The Rev. Dwight Lee Wolter
Pastor, Congregational Church of Patchogue
As a white, middle-class, straight male in reasonably good health, living in a decent home in a safe neighborhood with access to water, air, health insurance, transportation, a job and faith community — I might not be the best person to ask why there is so much pain and suffering in the world. And yet, I am no stranger to pain and suffering. A childhood disease left me unable to walk until I was 7. As an adult, I survived cancer and the death of a 6-year-old daughter and serious injury of a 10-year-old-son in a car crash. How did this happen? Why? I have no idea. I do know that one child was taken, but one was spared. I know that Jesus was tortured to death. Where was God when Jesus died? On the cross. Where was God when my daughter died after the car rolled six times? In the car. Where was God when the family was howling in pain? God was with us. I stopped wondering why there is pain and suffering. I continue to wonder what we are willing to do for those facing so much pain and suffering when so much of it is radically unnecessary.
Rabbi Kayley Romick
Chaplain, Good Shepherd Hospice, Farmingdale
To a certain extent, Jewish tradition accepts suffering as a fact of life. Moses soberly states, “There will never cease to be needy ones in your land” (Deuteronomy 15:11), and the exasperated psalmist cries, “How long, God? How long will the wicked triumph?” (Psalm 94:3). Yet, acknowledging the extent of suffering not only in our communities, but also across the globe, increases the weight of this unanswerable question on our modern souls. Rabbi Joseph Ber Soloveitchik, the noted American Orthodox rabbi and philosopher, challenges us to transform the Hebrew question lamah — “why?” — into le’mah, meaning “toward what?”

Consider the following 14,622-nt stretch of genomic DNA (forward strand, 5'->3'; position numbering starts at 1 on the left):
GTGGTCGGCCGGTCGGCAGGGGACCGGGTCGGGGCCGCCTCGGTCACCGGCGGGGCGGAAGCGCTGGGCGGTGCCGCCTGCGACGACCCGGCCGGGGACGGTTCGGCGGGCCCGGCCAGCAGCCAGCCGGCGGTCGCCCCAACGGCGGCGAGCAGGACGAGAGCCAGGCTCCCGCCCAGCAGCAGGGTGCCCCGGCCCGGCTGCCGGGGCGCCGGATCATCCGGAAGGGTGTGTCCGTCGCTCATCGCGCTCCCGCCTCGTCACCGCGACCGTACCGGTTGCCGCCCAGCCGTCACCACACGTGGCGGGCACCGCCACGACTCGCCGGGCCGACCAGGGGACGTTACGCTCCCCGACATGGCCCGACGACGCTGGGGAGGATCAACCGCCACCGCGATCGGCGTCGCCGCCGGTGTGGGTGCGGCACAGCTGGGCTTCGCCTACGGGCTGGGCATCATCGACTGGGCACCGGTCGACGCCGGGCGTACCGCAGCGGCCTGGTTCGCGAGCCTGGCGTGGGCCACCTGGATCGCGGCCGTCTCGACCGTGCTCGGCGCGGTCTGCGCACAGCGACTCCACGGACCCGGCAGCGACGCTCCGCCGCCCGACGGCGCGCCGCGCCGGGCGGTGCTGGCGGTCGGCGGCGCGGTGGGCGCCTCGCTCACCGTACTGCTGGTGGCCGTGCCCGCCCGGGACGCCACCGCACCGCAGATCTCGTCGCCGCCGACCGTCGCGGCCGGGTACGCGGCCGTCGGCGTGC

Spiritual exploration can help individuals reflect on their experiences and, if possible, work toward healing. That said, each person deserves to ask “why” in their own time and to make their own meaning. As a witness to suffering, I show compassion by allowing the process to unfold — no matter how much I may want to jump in with my own interpretation or move the process along. In doing so, I may alleviate some of the loneliness suffering can cause, demonstrate trust in my fellow human being’s wisdom, and honor that, in the future, I will need someone to do the same for me.
Mahesh Shastri Ji
Priest, Hindu Temple of Long Island, Bethpage
According to the Hindu perspective, the Earth is one family. The world is going through pain and suffering because people are not learning about Mother Earth. They are not trying to understand what she is saying. People need to understand the message the Earth Mother is trying to send to us. Instead of sticking to centuries’ old concepts, we all need to be much wiser, kinder, gentler and humbler. We need to share our wealth with those who don’t have it. The world needs education about the situation we are going through now. Most of all it needs love — not hate. We need to live like brothers and sisters of one mother — Mother Earth. If all people could become good, wise human beings, all pain and suffering would be reduced — or even eliminated. The world can become a heavenlike place. Because there is no planet B for us. The beautiful mantra, “Sarve Bhavantu Sukhinah,” which we say in prayer, means, “Oh, God, may all be happy and content.” May no one face pain and suffering — but for this to be true, we all must become better human beings.